ScreenPlay CCG Early Access Review – Heart Is In The Cards

Trading card games often require you to attack the opposing player to win. Triumph over enemy forces, cast spells, and come up with your own strategies. ScreenPlay CCG adds a twist to this formula, as victory is decided by fulfilling certain victory conditions. Taking several calls from games like Hearthstone, ScreenPlay CCG turns into a battle of letting your lead actors shine. If your actors fully charge their star power before your opponent, you win.

ScreenPlay CCG by Comico Games, currently in Early Access, is a card game where you compete against opponents to give your lead actors star power. Using the concepts of cinematics and directorial knowledge, you find ways to power your lead actors. You must also devise methods that prevent your opponent from doing the same to their leads. It’s an interesting take on the world of cinematics that tries to be unique, but currently doesn’t have the tools to do so. However, the concept is interesting enough that you should track ScreenPlay CCG’s development because it could be lots of fun.

Screenplay Early Access Card Battle 1
There’s a steep learning curve when you play.

ScreenPlay CCG involves building a deck of cards around three lead actors. These actors must build star power to finish their character arcs. Games are won if two of a player’s lead actors complete their character arcs. In a twist from combat-based card games, winning isn’t about reducing life totals. Some lead actors require you to dodge attacks, play minor actor cards, or even attack to generate star power. Instead of reducing life totals, you fulfill objectives to win. This works to ScreenPlay CCG’s advantage in two ways. First, it adds an extra tactical element since victory isn’t all about fighting. Play your cards correctly and you can win without ever throwing a punch. Second, it means you must consider your opponent’s moves carefully and understand their cards. Failing to intervene properly results in your loss, giving you an incentive to learn and strategize.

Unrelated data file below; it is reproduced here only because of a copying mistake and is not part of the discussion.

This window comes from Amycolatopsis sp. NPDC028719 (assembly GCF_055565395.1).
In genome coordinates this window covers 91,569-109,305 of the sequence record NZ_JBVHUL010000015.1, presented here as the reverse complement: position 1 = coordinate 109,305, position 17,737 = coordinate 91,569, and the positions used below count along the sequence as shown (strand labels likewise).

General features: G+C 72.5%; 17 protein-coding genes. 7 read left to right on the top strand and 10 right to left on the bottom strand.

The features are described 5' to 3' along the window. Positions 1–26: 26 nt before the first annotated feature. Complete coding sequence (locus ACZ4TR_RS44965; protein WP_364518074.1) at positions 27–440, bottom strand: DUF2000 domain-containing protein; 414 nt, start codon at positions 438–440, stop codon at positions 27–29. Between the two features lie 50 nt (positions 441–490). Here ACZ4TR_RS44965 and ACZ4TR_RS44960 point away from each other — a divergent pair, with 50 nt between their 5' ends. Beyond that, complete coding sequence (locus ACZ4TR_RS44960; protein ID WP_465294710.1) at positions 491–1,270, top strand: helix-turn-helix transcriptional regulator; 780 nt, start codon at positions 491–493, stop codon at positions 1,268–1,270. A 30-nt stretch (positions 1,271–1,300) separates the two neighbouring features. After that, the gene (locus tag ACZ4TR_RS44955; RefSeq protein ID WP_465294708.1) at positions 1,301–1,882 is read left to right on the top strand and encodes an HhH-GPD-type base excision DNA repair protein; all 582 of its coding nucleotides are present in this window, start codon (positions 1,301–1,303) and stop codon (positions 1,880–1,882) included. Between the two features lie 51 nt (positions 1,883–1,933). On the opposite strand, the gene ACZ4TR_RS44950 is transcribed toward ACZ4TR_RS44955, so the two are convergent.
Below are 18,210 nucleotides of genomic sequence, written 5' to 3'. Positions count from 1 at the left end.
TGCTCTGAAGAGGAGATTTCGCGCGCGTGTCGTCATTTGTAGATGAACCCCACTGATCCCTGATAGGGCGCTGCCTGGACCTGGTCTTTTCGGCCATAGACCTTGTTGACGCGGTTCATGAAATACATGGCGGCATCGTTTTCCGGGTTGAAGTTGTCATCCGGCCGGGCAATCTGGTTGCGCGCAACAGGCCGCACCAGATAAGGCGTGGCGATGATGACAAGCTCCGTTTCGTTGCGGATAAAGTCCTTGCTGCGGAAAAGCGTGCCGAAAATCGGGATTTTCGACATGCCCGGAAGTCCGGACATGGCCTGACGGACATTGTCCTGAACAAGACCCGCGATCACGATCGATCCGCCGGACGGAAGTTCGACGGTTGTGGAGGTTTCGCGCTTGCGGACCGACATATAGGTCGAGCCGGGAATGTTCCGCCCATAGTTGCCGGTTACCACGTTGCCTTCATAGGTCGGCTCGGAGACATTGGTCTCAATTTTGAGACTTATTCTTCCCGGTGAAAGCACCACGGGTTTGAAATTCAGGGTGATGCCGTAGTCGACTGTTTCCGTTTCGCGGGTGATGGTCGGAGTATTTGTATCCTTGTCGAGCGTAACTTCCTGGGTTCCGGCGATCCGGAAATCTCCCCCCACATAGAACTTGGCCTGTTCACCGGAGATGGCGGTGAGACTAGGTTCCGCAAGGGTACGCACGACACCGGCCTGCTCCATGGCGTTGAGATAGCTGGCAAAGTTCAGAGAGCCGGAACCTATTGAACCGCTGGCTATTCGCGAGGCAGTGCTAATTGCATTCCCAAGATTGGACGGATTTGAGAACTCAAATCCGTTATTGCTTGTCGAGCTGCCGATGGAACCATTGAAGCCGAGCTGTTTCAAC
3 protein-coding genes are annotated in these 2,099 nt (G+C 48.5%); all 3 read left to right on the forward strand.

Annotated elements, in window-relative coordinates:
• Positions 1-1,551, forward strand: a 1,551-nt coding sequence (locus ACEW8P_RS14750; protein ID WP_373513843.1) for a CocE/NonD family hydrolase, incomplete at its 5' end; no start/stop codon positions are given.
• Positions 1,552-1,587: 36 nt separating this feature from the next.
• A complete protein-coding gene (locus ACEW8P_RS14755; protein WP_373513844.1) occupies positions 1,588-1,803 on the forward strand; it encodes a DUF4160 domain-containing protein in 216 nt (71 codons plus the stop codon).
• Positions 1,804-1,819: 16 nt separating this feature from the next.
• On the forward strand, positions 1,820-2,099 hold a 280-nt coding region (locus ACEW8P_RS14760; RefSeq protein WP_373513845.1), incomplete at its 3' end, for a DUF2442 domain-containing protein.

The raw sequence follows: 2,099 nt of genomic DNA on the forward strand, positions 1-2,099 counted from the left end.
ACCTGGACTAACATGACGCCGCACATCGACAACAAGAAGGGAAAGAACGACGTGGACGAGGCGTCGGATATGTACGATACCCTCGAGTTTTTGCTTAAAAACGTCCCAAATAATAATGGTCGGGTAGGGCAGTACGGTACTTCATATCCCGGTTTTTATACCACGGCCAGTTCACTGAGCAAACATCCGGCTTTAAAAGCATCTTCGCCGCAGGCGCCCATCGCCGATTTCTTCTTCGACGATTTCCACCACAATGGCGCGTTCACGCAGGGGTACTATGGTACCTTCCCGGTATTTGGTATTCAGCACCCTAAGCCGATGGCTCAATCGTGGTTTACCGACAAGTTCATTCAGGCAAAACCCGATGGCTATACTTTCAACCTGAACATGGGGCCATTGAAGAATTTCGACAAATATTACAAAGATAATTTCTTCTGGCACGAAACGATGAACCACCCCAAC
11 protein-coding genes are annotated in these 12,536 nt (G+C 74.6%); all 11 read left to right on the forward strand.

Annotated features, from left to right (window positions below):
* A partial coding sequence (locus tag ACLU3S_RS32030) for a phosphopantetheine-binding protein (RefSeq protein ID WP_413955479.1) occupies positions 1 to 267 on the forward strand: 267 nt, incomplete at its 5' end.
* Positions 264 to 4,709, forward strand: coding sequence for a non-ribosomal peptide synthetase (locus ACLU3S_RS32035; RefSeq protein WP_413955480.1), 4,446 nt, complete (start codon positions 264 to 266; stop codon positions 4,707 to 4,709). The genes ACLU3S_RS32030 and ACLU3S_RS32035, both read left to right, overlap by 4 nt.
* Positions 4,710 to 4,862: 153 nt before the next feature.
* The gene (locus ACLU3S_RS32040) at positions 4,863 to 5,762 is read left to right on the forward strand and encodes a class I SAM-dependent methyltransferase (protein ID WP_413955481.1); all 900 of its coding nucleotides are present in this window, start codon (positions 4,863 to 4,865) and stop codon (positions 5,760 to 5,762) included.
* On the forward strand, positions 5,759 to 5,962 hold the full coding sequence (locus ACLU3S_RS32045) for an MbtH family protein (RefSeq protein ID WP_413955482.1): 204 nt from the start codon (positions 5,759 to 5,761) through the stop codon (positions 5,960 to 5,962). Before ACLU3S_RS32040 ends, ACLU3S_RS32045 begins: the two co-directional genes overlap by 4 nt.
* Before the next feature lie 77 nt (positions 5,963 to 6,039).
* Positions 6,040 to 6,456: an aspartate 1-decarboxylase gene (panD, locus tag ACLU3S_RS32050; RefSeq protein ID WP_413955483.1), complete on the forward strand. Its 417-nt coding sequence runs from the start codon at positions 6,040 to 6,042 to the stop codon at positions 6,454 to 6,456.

Players use a film reel to determine their actions. There are only five spots at first, but they slowly increase as lead actors fulfill their character arcs. This reel is crucial because it decides when your characters, crew, and tropes take effect. Sometimes your scenes play out first, and sometimes the opponent’s does. Order matters because attacks, dodges, and counterattacks depend on whoever is going first. This dictates whether your dodge works, your attack lands, or your trope arrives at the right moment.

Screenplay Early Access Opening Card Packs
You need cards, but they are hard to come by.

The concept of timing raises the learning curve. It’s not easy figuring out the timings for dodging or when your characters are defeated. While this is part of the game, it’s similar to playing three games at once. You must focus on the cards, plan what your opponent is doing, but also mentally visualize multiple outcomes. There are lots of cards to be aware of and that makes it difficult to plan. Just like a trading card game, you must play many times before you rise above the amateur level.

There are several obstacles that prevent you from learning effectively. The first is the lack of cards that players have. While you can earn tickets and reels to exchange them for card packs, this is a slow process. ScreenPlay CCG is free-to-play but it does feel like there is a pay-to-win element. Similar to Hearthstone, it is possible to turn extra cards into components that go towards creating more powerful cards. But this is a time-consuming process in the beginning.

Screenplay Early Access Card Battle 2
It soon becomes apparent that you need cards to win.

This isn’t helped by the fact that unless you are dropping lots of money on the game, you won’t have many starting cards. The only way to earn more resources to purchase card packs is by playing online. If you are lucky, you play bots who aren’t difficult to defeat. Unlucky players are matched in battle against each other where the stakes are higher. While playing against other players is necessary to learn the game, seeing the stark difference in cards is discouraging. It makes you feel like it’s difficult to catch up, discouraging you from playing.

However, there’s still more content coming in the future that improves the experience. Boss battles, new cards, and special events make it easier to procure better cards and earn some practice. It’s still in the early stages and plays similarly to Hearthstone, but there’s a good chance for ScreenPlay CCG to differentiate itself. But it needs time to develop before that is the case. For now, ScreenPlay CCG is still a good game to dive into and earn some cards. Be aware of the large learning curve and the need for better cards, and you should have a decent experience.

Victor played ScreenPlay CCG on PC in Early Access.

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